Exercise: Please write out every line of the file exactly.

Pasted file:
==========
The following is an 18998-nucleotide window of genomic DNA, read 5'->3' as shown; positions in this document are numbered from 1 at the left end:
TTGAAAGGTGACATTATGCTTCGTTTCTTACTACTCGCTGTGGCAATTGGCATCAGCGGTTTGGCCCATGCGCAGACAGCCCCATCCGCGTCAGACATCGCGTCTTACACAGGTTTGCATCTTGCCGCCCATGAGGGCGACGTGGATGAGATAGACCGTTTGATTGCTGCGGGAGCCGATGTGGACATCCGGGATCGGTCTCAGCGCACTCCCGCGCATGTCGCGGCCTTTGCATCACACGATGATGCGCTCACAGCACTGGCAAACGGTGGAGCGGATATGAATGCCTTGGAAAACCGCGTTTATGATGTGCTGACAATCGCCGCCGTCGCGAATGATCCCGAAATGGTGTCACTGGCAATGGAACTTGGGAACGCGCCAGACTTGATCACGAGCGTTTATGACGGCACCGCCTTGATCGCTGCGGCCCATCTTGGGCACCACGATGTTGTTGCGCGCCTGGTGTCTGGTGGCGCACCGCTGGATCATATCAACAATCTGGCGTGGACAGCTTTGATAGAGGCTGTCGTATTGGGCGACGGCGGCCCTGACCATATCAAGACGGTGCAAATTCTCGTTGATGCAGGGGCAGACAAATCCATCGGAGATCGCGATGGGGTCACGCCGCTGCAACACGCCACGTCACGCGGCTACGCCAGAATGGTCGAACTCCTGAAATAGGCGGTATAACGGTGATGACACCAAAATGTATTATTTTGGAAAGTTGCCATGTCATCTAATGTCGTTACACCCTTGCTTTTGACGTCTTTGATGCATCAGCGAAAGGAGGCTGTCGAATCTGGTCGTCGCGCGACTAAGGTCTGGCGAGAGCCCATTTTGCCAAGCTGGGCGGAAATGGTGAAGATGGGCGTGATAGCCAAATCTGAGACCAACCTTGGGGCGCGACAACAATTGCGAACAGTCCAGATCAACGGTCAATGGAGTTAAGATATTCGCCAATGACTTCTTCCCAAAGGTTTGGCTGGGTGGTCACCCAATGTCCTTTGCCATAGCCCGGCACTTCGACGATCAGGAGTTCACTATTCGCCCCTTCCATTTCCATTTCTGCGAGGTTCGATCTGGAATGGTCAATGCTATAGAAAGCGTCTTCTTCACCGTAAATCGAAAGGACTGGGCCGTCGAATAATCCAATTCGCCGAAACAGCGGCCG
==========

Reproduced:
The following is an 18998-nucleotide window of genomic DNA, read 5'->3' as shown; positions in this document are numbered from 1 at the left end:
TTGAAAGGTGACATTATGCTTCGTTTCTTACTACTCGCTGTGGCAATTGGCATCAGCGGTTTGGCCCATGCGCAGACAGCCCCATCCGCGTCAGACATCGCGTCTTACACAGGTTTGCATCTTGCCGCCCATGAGGGCGACGTGGATGAGATAGACCGTTTGATTGCTGCGGGAGCCGATGTGGACATCCGGGATCGGTCTCAGCGCACTCCCGCGCATGTCGCGGCCTTTGCATCACACGATGATGCGCTCACAGCACTGGCAAACGGTGGAGCGGATATGAATGCCTTGGAAAACCGCGTTTATGATGTGCTGACAATCGCCGCCGTCGCGAATGATCCCGAAATGGTGTCACTGGCAATGGAACTTGGGAACGCGCCAGACTTGATCACGAGCGTTTATGACGGCACCGCCTTGATCGCTGCGGCCCATCTTGGGCACCACGATGTTGTTGCGCGCCTGGTGTCTGGTGGCGCACCGCTGGATCATATCAACAATCTGGCGTGGACAGCTTTGATAGAGGCTGTCGTATTGGGCGACGGCGGCCCTGACCATATCAAGACGGTGCAAATTCTCGTTGATGCAGGGGCAGACAAATCCATCGGAGATCGCGATGGGGTCACGCCGCTGCAACACGCCACGTCACGCGGCTACGCCAGAATGGTCGAACTCCTGAAATAGGCGGTATAACGGTGATGACACCAAAATGTATTATTTTGGAAAGTTGCCATGTCATCTAATGTCGTTACACCCTTGCTTTTGACGTCTTTGATGCATCAGCGAAAGGAGGCTGTCGAATCTGGTCGTCGCGCGACTAAGGTCTGGCGAGAGCCCATTTTGCCAAGCTGGGCGGAAATGGTGAAGATGGGCGTGATAGCCAAATCTGAGACCAACCTTGGGGCGCGACAACAATTGCGAACAGTCCAGATCAACGGTCAATGGAGTTAAGATATTCGCCAATGACTTCTTCCCAAAGGTTTGGCTGGGTGGTCACCCAATGTCCTTTGCCATAGCCCGGCACTTCGACGATCAGGAGTTCACTATTCGCCCCTTCCATTTCCATTTCTGCGAGGTTCGATCTGGAATGGTCAATGCTATAGAAAGCGTCTTCTTCACCGTAAATCGAAAGGACTGGGCCGTCGAATAATCCAATTCGCCGAAACAGCGGCCG